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Windmills, power lines, loss of view draw worry

If someone were to tell Doug Tewksbury or Tom Baisley to go jump off a cliff, they'd probably seize the moment That is, of course, if they were at their favorite launch spot on the top of Mehoopany Mountain. The weekend warriors who can't seem to get paragliding out of their blood are part of a small yet growing group of individuals who are worried. They're worried that BPAlternative Energy's plan to put an 85-90 wind turbine park in the southern part of Wyoming County will not only spoil their fun, but also disrupt the peace and solitude that the sleepy Endless Mountains have enjoyed for centuries.

If someone were to tell Doug Tewksbury or Tom Baisley to go jump off a cliff, they'd probably seize the moment

That is, of course, if they were at their favorite launch spot on the top of Mehoopany Mountain.

The weekend warriors who can't seem to get paragliding out of their blood are part of a small yet growing group of individuals who are worried.

They're worried that BPAlternative Energy's plan to put an 85-90 wind turbine park in the southern part of Wyoming County will not only spoil their fun, but also disrupt the peace and solitude that the sleepy Endless Mountains have enjoyed for centuries.

Tewksbury of Laceyville works in an automobile body shop by day, but has a seeming love for everything about the great outdoors.

On Saturday morning, he explained the simple logistics of launching a jump from a location about 2300 feet above sea level so that over the next seven minutes or so with the wind at his back he could glide to another location less than a mile away and about 1200 feet up in Roger Hollow.

"You can't beat it," Tewksbury grinned.

He looks to the west and points out the magnificent vista that allows one to see as... more [truncated due to possible copyright]  

If someone were to tell Doug Tewksbury or Tom Baisley to go jump off a cliff, they'd probably seize the moment

That is, of course, if they were at their favorite launch spot on the top of Mehoopany Mountain.

The weekend warriors who can't seem to get paragliding out of their blood are part of a small yet growing group of individuals who are worried.

They're worried that BPAlternative Energy's plan to put an 85-90 wind turbine park in the southern part of Wyoming County will not only spoil their fun, but also disrupt the peace and solitude that the sleepy Endless Mountains have enjoyed for centuries.

Tewksbury of Laceyville works in an automobile body shop by day, but has a seeming love for everything about the great outdoors.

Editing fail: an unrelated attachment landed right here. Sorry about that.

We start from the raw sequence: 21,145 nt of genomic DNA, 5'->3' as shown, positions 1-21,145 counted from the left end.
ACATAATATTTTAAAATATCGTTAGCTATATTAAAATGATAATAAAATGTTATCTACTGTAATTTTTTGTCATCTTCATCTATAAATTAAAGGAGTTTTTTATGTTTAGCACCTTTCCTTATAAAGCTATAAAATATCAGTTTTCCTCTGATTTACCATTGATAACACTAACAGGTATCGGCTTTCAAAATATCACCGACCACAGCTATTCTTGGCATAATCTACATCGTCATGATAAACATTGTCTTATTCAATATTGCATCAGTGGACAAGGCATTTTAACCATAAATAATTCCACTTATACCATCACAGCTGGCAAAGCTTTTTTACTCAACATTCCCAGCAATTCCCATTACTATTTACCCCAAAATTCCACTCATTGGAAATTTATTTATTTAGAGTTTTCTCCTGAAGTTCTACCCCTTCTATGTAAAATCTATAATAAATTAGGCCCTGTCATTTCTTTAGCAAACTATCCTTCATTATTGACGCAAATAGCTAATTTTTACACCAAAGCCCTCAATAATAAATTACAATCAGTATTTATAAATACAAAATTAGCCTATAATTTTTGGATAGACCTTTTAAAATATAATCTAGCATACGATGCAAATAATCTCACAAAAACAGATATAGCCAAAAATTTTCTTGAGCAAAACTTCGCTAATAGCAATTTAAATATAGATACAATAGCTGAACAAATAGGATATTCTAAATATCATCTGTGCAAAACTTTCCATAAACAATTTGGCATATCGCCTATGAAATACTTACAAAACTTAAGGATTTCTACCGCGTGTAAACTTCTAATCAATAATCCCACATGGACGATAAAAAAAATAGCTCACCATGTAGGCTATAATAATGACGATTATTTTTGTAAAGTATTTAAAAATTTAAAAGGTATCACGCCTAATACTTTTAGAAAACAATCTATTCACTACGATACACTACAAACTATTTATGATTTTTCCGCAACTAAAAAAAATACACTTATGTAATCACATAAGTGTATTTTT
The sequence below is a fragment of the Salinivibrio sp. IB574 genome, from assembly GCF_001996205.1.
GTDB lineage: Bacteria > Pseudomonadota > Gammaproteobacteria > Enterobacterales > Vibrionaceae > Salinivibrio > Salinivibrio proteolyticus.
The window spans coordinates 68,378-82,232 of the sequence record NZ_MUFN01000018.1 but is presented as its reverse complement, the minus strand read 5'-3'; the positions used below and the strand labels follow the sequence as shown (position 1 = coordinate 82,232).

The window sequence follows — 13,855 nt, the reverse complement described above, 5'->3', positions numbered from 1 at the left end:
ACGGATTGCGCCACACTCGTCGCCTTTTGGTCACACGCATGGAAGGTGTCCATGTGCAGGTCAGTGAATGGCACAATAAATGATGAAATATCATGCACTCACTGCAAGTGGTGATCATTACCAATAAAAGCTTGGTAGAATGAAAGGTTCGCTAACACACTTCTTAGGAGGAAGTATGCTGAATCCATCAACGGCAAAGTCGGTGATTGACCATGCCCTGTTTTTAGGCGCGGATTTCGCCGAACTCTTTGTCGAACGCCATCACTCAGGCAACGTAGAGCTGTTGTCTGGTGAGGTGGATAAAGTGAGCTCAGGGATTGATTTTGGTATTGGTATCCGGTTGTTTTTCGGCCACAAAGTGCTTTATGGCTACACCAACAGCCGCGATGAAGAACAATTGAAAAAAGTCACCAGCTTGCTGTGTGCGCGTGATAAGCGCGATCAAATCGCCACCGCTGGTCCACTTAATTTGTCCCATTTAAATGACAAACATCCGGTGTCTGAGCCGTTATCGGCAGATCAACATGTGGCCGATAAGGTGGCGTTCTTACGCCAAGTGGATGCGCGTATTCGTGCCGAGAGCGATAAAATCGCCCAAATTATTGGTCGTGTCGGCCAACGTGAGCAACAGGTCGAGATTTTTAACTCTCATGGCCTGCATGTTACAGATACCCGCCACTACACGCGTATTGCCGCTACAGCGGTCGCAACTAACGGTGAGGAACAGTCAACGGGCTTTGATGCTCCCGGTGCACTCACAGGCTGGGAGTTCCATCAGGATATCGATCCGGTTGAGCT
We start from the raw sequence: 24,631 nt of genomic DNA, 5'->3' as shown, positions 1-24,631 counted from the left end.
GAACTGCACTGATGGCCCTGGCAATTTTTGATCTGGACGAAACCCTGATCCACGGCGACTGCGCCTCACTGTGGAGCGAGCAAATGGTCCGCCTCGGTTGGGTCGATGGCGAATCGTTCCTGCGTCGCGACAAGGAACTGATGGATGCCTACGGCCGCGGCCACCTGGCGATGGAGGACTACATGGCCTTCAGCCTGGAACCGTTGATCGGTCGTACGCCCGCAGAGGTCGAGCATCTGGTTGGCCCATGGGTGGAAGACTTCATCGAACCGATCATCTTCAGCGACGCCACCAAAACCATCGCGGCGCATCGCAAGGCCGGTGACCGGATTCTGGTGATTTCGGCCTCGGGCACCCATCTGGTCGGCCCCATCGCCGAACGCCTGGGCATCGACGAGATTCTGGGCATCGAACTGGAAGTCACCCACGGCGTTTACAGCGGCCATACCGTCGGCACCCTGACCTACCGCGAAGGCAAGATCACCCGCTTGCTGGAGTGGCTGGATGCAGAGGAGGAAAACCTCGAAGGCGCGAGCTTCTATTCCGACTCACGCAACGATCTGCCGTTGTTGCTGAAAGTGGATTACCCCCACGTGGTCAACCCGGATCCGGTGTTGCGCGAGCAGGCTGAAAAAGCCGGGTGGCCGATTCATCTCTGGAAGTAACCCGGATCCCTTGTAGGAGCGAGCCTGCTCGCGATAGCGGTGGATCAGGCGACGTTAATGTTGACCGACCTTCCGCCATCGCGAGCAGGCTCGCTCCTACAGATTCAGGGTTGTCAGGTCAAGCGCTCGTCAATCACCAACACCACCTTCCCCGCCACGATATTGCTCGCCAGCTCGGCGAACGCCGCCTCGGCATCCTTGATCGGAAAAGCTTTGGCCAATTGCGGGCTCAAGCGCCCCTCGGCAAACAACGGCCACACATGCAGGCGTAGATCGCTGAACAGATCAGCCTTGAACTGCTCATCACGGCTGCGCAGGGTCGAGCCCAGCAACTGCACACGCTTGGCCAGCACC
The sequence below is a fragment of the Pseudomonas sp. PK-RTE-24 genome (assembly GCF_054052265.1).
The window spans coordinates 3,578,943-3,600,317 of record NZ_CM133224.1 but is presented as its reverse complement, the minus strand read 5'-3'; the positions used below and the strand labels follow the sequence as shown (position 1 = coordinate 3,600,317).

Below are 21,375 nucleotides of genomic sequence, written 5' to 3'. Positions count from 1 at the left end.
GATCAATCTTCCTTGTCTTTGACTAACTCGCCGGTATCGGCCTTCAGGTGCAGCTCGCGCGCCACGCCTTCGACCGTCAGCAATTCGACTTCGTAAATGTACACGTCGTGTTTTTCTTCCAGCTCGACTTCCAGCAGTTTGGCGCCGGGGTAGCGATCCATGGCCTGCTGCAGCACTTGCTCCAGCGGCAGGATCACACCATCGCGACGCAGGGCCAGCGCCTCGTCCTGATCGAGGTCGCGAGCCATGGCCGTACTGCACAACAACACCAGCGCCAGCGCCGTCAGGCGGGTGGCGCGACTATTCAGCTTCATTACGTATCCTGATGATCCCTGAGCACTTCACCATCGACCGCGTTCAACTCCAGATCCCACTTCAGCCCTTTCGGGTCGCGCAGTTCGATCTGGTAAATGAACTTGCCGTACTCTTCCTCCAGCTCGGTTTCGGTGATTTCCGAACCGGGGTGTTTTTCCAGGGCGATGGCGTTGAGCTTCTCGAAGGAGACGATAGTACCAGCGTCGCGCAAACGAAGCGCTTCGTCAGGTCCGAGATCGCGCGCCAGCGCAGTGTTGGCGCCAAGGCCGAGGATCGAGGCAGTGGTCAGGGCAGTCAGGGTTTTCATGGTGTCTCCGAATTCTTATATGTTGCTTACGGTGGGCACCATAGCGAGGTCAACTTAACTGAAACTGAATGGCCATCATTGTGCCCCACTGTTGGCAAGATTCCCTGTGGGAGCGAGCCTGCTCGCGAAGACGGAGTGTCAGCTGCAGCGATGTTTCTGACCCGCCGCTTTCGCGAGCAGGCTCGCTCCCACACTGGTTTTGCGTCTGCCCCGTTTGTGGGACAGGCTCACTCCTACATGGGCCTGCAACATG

On Saturday morning, he explained the simple logistics of launching a jump from a location about 2300 feet above sea level so that over the next seven minutes or so with the wind at his back he could glide to another location less than a mile away and about 1200 feet up in Roger Hollow.

"You can't beat it," Tewksbury grinned.

He looks to the west and points out the magnificent vista that allows one to see as far away as Canton in Bradford County- which is roughly 50 miles away- on a clear day.

To the east he points out a stretch of the Susquehanna River where steam appears to be rising, although the source of that steam (at Procter & Gamble-Mehoopany) is not so evident.

Tewksbury's smile stiffens as he's notes that he's heard that within the year power transmission lines may straddle Fire Tower Road to carry the energy harnessed by windmills elsewhere to P&G's power station down below.

There, the 'green' energy source can be used by the plant which over the past 40 years has given America more than 100 billion disposable diapers, not to mention lots of Charmin toilet paper, Bounty paper towels and napkins to boot.

What looks to be a win-win for P&G seems to be a bit of a loss for Tewksbury and a handful of other guys from across Wyoming County, a few from the southern tier of New York, and more from the Lehigh Valley and the greater Philadelphia area, who want to keep launching their gliders as long as they can.

But Baisley, who drove down Saturday morning from Afton, N.Y., so he could do several jumps, said he, too is worried that a sudden backdraft of wind could turn a sheer moment of joy into a disaster, should the glider crash into a power line.

"I have nothing against windmills, but why here?" Baisley asked, while acknowledging the fact that the same wind that was powering wind turbines was a primary need of his own hobby.

The launch site is on 200-plus acres of mountain ground belonging to Richard Ide who in the past couple of weeks has let it be known that he had no interest in giving up one inch of easement to facilitate BP Alternative Energy's needs.

Ide's daughter, Gwen Berger, also owns land near her dad, and less than a quarter of a mile away from the gliders' launch spot stands on a deck of a cabin that has its own vista of a magnificent oxbow in the Susquehanna River.

She lifts her hands up and with a broad sweep of them asked, "Why would you want to give this up?"

Her parents built a cabin on the spot in the 1960s, and the deck now has a bronze marker memorializing her mom who insisted on dying at home following a bout with cancer because she felt closer to God there.

Berger said she has heard about plans for transmission lines and such, and she too worries about what they will do to mar the mountain's viewscape.

"Time will tell," she said, "But I wish they would just leave this alone."


Source: http://www.newage-examiner....

AUG 20 2008
https://www.windaction.org/posts/16627-windmills-power-lines-loss-of-view-draw-worry
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